Recently I have watched with awe a couple of presentations on Docker on Windows. Wow… proper containers on the Windows kernel, I haven’t seen it coming! I thought that “porting” cgroups and namespaces from Linux was something hard to accomplish. Surely, all the bits where already almost there: Windows has had something similar to cgroups for resource control (Jobs, sets of processes which can enforce limits such as working set size, process priority, and end-of-job time limit on each process that is associated with the job) since NT 5.1 (XP/Windows Server 2003), and NT has had kernel namespaces since its beginning (NT 3.1). For details I recommend reading this excellent article: Inside NT Object Manager.
However, seeing this bits put together and exposed to the userland with a nice API, and Docker ported (not forked!) to use it, is something else.
Of course, I was instantly curious. How did they do that? The Windows Containers Documentation contains no clue: all you can find is a quick start.
There a couple of videos on presentations done at DockerCon EU 2015 and DockerCon 2016, but documentation is really scarce. Non-existent.
From the videos you understand that, as usual, Windows does not expose in an official way (at least, for now) the primitives needed to create the virtual environment for creating a container, but rather exposes a user-mode DLL with a simplified (and, hopefully, stable) API to create “Compute Systems”. One of the exposed functions is, for example, HcsCreateComputeSystem.
A search in MSDN for vmcompute.dll or, for example, HcsCreateComputeSystem, does reveal nothing… the only documentation is found in a couple of GitHub projects from Microsoft: hcsshim, a shim used by Docker to support Windows Containers by calling into the vmcompute.dll API, and dotnet-computevirtualization, a .NET assembly to access the vmcoumpute.dll API from managed languages.
Once it is documented, this “Compute Systems” API is surely something I want to try out for Pumpkin.
Meanwhile… there is a passage in the presentations and in the official Introducing Docker for Windows Server 2016 that left me with mixed feelings. You cannot use “FROM scratch” to build your own image; you have to start with a “minimal” windows image.
Currently, Microsoft provides microsoft/windowsservercore or microsoft/nanoserver.
The Windows Server Core image comes with a mostly complete userland with the processes and DLLs found on a standard Windows Server Core install. This image is very convenient: any Windows server software will run on it without modification, but it takes 10GB of disk space! The other base layer option is Nano Server, a new and very minimal Windows version with a pared-down Windows API. The API is not complete, but porting should be easy and it is less than 300MB.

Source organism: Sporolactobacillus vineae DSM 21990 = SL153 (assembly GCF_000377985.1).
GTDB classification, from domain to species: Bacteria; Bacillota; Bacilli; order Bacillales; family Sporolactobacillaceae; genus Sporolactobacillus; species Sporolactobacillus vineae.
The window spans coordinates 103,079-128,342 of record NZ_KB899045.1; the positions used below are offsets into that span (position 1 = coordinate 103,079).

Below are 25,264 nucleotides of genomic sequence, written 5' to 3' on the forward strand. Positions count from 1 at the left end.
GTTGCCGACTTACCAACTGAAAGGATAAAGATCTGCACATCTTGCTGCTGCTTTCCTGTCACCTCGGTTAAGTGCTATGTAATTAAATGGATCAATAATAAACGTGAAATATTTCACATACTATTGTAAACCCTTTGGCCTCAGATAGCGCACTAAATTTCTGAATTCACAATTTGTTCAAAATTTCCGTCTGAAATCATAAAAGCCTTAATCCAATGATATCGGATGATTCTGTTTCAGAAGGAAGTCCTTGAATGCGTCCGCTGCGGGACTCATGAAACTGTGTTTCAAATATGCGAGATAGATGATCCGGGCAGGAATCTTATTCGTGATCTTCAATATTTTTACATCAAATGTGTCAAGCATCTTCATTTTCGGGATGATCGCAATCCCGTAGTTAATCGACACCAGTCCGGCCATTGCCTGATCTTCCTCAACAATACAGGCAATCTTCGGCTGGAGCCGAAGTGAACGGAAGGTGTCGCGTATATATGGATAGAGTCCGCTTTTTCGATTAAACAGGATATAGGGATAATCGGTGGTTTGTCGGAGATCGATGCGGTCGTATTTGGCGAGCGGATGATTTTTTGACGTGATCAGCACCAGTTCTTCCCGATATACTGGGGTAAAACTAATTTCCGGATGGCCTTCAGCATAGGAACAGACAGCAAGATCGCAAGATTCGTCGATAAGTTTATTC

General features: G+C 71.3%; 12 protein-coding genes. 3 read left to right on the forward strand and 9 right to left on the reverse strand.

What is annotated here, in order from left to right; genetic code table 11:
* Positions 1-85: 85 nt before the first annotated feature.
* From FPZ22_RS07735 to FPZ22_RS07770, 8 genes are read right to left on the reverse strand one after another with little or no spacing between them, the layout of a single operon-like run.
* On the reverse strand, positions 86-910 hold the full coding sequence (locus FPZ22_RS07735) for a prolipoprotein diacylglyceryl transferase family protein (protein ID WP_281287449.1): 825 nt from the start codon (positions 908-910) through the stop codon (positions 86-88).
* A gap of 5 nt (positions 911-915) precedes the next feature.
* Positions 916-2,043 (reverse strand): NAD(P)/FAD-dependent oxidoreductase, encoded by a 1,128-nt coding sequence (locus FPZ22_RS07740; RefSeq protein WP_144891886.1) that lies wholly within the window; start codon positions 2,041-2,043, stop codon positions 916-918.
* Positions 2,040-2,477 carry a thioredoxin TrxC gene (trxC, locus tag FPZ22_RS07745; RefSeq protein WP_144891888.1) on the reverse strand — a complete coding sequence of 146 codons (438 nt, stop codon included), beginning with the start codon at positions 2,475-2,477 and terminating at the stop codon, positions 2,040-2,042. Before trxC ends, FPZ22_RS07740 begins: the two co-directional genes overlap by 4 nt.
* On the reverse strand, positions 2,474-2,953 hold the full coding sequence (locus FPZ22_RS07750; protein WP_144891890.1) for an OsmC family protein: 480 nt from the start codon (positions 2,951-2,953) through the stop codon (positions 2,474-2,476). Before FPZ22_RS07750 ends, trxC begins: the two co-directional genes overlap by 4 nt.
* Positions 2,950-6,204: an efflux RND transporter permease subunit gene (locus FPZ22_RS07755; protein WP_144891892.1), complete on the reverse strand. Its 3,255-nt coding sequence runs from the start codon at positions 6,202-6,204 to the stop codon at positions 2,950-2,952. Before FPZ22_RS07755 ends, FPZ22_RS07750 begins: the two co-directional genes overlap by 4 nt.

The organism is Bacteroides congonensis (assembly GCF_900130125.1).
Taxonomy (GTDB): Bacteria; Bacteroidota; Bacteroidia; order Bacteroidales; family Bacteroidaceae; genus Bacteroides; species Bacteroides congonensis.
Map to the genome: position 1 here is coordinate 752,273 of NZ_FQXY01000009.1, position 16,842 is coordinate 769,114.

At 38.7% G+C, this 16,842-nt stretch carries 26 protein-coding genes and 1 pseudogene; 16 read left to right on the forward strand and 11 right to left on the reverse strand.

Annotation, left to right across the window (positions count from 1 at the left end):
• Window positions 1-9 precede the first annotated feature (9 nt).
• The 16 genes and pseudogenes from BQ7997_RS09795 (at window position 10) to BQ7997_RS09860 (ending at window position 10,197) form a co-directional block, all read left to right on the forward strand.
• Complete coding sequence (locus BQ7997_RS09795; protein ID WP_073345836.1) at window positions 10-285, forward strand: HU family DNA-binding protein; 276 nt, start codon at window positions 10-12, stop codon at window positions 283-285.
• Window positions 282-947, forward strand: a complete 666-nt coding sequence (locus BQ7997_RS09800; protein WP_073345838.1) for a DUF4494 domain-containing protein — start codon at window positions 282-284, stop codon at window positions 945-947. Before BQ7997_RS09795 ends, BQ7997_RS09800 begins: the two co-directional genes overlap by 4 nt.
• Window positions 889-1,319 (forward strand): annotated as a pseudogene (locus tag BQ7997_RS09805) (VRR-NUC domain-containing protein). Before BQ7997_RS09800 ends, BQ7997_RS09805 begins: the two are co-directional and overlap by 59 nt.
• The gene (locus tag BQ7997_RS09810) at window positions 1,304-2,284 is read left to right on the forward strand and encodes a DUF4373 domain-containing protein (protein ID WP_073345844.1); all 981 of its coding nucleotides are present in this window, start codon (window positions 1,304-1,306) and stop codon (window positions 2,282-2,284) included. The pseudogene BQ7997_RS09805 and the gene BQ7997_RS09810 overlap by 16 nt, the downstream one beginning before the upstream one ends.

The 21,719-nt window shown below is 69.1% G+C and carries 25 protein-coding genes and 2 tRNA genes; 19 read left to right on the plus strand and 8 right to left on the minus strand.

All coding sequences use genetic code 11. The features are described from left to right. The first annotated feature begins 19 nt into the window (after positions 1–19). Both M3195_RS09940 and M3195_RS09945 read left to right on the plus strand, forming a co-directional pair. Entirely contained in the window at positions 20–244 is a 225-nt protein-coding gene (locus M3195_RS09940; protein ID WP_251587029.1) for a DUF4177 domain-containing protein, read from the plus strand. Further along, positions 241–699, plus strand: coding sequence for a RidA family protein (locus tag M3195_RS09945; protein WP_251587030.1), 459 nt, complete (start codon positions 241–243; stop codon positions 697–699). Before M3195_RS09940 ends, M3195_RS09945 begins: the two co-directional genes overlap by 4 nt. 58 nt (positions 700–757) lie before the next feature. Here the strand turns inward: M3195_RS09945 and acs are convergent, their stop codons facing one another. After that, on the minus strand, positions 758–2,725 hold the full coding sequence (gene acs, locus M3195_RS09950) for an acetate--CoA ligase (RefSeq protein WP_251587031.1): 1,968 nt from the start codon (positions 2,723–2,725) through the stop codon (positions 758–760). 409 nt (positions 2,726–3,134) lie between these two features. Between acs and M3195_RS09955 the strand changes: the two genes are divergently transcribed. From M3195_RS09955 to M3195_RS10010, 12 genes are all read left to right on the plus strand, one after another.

But why do I need at least a 300MB image? The point of containers is to share the kernel of the host, isn’t it?
The explanation is buried in one of the DockerCon presentations, and it makes a lot of sense: the Win32 API is exposed to Windows programs through DLLs, not directly as syscalls.
will call it the “Win32 API” even on x64, because there really isn’t
any “Win64” API: it is the same! Just look at the names of the
libraries: kernel32, gdi32, user32, …)
Of course, internally those DLLs will make syscalls to transition to kernel mode (sort of, more on this later), but the surface you program against in Windows is through user mode DLLs.
What really hit me is the sheer number of “basic” components required by Windows nowadays. I started to program using the Win32 API when there were only 3 of these DLLs. OK, 4 if you count advapi32.dll.
Sure, then there was ole32, if you wanted to use OLE, and comctr32, if you wanted “fancy” user controls, and Ws2_32 if you wanted sockets… But they were “optional”, while now without crss.exe, lsass.exe, smss.exe, svchost, wininit, etc. you cannot even run a “no-op” executable.
Or can you?
I will take an extremely simple application, which “touches” (creates) a very specific file (no user input, to make things easier), and try to remove dependencies and see how far you can get (Spoiler alert: you can!)
I will divide my findings in three blog posts, one for each “step” I went through, and update this post with links every time I post a new one.
Based on the dasBlog theme by Mads Kristensen
The opinions expressed herein are my own personal opinions and do not represent
my employer's view in any way.